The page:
A Pinch Of Salt

A few years ago I checked into a hotel room with a friend only to have her request that we change rooms. When I asked why, she promptly informed me that, “This is room number 314, which means it should really be 313!” She didn’t follow that statement with, “Duh!” but she might as well have as it seemed perfectly clear to her that staying in such a high risk area would be tantamount to suicide.

As much as I would have liked to scoff at such a ludicrous notion, I couldn’t find the gumption because superstitions are funny, insidious things. I think we all have them without realizing it.

Don’t get me wrong, I’m pretty sure that if I step on a crack my mother’s back will remain unscathed, and sometimes I actually pet black cats. But I do worry about jinxing myself, especially on those rare occasions when I’m actually optimistic. I cannot rock a rocking chair unless I’m sitting in it. (I don’t actually know why, but my mother told me bad things would happen and my mother wouldn’t lie.) And perhaps strangest of all, I eschew the idea of comparing hand sizes. Again, there was no explanation forthcoming from the matriarch of my family, but such an act was verboten and though I tell myself it’s silly, I cannot do it without squirming inside.

Maybe this just means that our parents and their beliefs have a huge impact on our lives. Or maybe it means we are, at heart, rather illogical creatures. But whatever the case, superstitions are still among us and when life becomes more difficult and/or unpredictable I think we tend to search for anything that can help us make sense of it. Even if it does involve such innocuous things as salt and rabbits’ feet.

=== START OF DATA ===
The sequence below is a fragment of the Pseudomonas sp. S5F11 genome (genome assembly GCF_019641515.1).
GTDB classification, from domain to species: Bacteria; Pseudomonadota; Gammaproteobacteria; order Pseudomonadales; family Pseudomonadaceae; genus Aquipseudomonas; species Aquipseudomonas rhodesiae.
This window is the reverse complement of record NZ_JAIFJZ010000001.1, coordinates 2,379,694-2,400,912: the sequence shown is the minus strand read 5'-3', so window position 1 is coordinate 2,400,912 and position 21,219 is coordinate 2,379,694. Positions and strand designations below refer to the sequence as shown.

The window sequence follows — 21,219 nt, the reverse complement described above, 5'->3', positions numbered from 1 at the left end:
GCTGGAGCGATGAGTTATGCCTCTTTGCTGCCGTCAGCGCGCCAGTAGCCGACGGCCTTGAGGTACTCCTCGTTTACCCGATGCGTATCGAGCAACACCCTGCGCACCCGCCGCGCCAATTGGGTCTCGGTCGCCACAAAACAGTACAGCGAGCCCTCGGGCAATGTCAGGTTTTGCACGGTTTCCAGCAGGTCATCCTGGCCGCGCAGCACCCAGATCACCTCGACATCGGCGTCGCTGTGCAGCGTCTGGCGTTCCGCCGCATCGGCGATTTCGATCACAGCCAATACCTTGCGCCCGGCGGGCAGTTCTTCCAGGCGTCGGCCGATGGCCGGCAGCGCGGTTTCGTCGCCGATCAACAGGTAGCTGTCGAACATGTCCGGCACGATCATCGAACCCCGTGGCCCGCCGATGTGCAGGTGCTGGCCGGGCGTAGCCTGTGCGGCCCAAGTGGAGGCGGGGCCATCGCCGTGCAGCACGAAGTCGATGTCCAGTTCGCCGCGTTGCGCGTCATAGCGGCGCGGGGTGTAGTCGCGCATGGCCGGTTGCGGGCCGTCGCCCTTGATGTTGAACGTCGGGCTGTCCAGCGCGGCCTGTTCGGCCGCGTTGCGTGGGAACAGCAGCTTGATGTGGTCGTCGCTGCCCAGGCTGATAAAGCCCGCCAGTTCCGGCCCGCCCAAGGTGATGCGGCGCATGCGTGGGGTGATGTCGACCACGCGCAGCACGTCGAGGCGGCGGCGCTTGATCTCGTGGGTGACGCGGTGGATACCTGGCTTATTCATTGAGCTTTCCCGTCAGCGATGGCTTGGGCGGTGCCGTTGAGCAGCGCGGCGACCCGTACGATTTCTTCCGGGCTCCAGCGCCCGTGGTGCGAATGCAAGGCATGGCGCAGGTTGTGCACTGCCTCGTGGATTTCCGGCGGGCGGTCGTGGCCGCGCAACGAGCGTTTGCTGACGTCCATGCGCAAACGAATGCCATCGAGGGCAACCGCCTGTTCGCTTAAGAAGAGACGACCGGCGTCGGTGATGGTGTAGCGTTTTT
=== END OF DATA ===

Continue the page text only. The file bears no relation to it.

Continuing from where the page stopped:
So how about you? Any superstitions you still cling to? Maybe there are some looming catastrophes that the rest of us are dangerously unaware of.

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14 Responses to A Pinch Of Salt

  1. Kylie Brant says:

    I don’t think I have any superstitions I just have weird little sequences I have to play through before I can write in the morning. But that comes solidly under procrastination which is a different thing entirely 🙂

  2. Hi Lois, did you ever get any more of an explanation for the room switch than the number?

    I still don’t walk under ladders, open umbrellas in the house. If I tip the salt over, it goes right over my shoulder. I don’t split the pole when walking with friends, and if they do, I go back around or make them go back…can be a little annoying.

    Peace and love,
    Paula R.

  3. loisgreiman says:

    🙂 All very sensible, I’m sure, Kylie.

    And Paula, yes, she was deadly serious about the number 13. It could not be messed with. Not the 13th floor, not the 13th room, not the 313th room. We packed up all our gear, which was a LOT of gear, and moved to the adjoining room. I didn’t bother to mention that if we counted the bathrooms or the broom closets or the office rooms, it wouldn’t be room 313 at all.

  4. leannebanks says:

    I don’t toss salt. I walk under ladders. What’s this with comparing hand size? And same for rocking chairs? I open umbrellas inside the house. I step on cracks, although I kinda try not to do that. I think black cats are purty.:)